Some of baseball’s biggest stars, including Cody Bellinger and Anthony Rizzo, and this year, J.D. Martinez, are traveling to the Valley for Cactus League baseball this spring.
The sluggers bring home the big bucks, but behind their star power are millions of dollars poured into municipalities like Scottsdale, Mesa and Peoria.
According a recent report, the 2018 Cactus League season generated an estimated economic impact of $644.2 million, an 11-percent increase on the 2015 output estimate in real terms.
The study, which surveyed only out-of-state visitors, also found the Cactus League generated $373 million for Arizona’s gross domestic product. The average traveling party spent $405 per day.
“This is a grand slam for Arizona’s economy,” said Cactus League President Jeff Meyer. “These figures tell the story of Spring Training’s awesome power as a tourism engine — and we need to ensure that the industry continues to remain robust.
“We are grateful to Major League Baseball and the host communities for their partnership and to the Arizona Sports and Tourism Authority for providing funding for ballpark construction and renovation.”
Founded in 1947, the Cactus League began with the New York Giants training in Phoenix and the Cleveland Indians in Tucson. Now there are 15 MLB clubs in 10 ballparks across Maricopa County. Like last year, Spring Training is starting earlier — Thursday, February 24 — because the MLB added days off to the regular schedule.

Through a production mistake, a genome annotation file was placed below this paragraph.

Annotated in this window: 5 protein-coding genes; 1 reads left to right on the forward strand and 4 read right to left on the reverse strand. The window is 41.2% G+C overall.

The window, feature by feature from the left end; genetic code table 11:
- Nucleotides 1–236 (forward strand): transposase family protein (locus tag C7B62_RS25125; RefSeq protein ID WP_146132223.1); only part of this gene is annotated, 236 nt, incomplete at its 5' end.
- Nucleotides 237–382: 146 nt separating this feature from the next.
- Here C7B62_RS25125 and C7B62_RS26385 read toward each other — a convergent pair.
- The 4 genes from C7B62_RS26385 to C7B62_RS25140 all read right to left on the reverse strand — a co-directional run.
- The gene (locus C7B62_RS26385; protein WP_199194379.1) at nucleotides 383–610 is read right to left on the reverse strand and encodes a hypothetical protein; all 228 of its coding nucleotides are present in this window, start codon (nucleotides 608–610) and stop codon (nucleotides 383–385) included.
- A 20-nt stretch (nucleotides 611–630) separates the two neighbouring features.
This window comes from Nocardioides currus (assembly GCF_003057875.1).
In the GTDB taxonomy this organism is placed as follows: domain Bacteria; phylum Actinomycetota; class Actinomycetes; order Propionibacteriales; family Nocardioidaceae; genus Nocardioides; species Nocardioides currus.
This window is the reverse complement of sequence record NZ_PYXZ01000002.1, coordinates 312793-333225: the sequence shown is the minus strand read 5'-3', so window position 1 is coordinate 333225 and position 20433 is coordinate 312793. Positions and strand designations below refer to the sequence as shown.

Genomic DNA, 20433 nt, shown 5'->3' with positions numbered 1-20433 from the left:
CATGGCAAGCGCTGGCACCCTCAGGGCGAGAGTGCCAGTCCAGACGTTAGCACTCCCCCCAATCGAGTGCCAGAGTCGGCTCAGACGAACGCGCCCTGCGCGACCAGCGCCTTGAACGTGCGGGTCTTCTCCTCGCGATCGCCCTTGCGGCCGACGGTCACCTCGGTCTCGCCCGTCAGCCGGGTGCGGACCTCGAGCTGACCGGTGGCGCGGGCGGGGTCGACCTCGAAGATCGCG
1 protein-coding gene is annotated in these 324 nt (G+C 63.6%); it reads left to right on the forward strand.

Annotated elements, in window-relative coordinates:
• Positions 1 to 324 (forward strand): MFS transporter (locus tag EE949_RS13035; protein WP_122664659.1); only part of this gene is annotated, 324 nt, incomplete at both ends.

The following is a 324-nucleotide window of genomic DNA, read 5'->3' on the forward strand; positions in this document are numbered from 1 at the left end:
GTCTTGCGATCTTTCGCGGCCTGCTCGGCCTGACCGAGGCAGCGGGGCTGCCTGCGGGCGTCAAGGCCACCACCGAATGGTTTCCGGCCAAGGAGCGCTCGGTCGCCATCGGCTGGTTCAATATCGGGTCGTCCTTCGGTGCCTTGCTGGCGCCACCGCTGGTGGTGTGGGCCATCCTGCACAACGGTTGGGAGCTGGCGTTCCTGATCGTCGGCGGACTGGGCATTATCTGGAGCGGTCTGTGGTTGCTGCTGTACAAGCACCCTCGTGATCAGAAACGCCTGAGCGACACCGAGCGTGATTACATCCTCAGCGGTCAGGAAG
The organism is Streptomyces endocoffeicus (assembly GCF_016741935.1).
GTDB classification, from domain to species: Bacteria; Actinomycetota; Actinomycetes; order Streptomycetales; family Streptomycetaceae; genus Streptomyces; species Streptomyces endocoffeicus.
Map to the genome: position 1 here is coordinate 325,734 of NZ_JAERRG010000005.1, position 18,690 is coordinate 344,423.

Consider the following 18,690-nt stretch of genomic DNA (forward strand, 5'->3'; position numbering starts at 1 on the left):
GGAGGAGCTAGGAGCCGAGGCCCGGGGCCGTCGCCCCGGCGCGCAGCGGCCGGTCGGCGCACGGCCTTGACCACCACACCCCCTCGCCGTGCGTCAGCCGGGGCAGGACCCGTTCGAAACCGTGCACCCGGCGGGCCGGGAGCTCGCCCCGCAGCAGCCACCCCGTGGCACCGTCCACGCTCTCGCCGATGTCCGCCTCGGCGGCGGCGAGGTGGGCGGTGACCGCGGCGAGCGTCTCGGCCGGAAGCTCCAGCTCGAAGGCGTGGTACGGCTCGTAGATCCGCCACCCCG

“We’re trying to get the word out about that,” Meyer says.
He invites locals to come down early in the Spring Training season, because great tickets are plentiful.
“Not as many people are traveling that time of year,” Meyer says.
What makes this year special is the defending champions, the Boston Red Sox, are making a rare appearance at the end of March. They’re playing the Cubs at Sloan Park March 25 and March 26 before the Sox head to Chase Field for the D-backs’ home opener.
Meyer says the Cactus League is successful because of the Valley’s wide range of amenities.
“We have the hotels, the lodging, the restaurants,” he says. “Tourists take in a game and then go to the Grand Canyon. I think it’s what Arizona has to offer. You can’t beat the weather this time of year.
“We’re very appreciative of the condition we have here in Arizona. And, in the last two years, we haven’t had a rainout.”
Among the highlighted items is the significant construction at Maryvale, the spring home of the Milwaukee Brewers. In November 2017, the Phoenix City Council approved the plans to renovate the ballpark. The plan keeps the Club in Maryvale at the Brewers Fields of Phoenix through at least the year 2042, the second-longest commitment in the Cactus League.
A new stand-alone, two-story building will house new locker rooms, training spaces and support functions for the major and minor league teams, a new flagship retail sales store and a new primary ticket office at the new home plate gate. The building’s north side will have concession stands and restrooms as the first base concourse will be widened to accommodate better pedestrian traffic. A second floor will be constructed to house new offices for baseball operations, and will feature a walkout patio with views of training facilities to the south.
Other improvements include a new entry plaza behind home plate, a renovated Major League clubhouse, and a new Major League batting tunnels, agility field, covered Major League practice mounds, Major League practice field and parking lots.
“The Cactus League is a game-changer for Arizona’s tourism industry,” says Debbie Johnson, director of the Arizona Office of Tourism. “Generations of baseball fans have fallen in love with Arizona — and Arizona loves to welcome them back every spring.”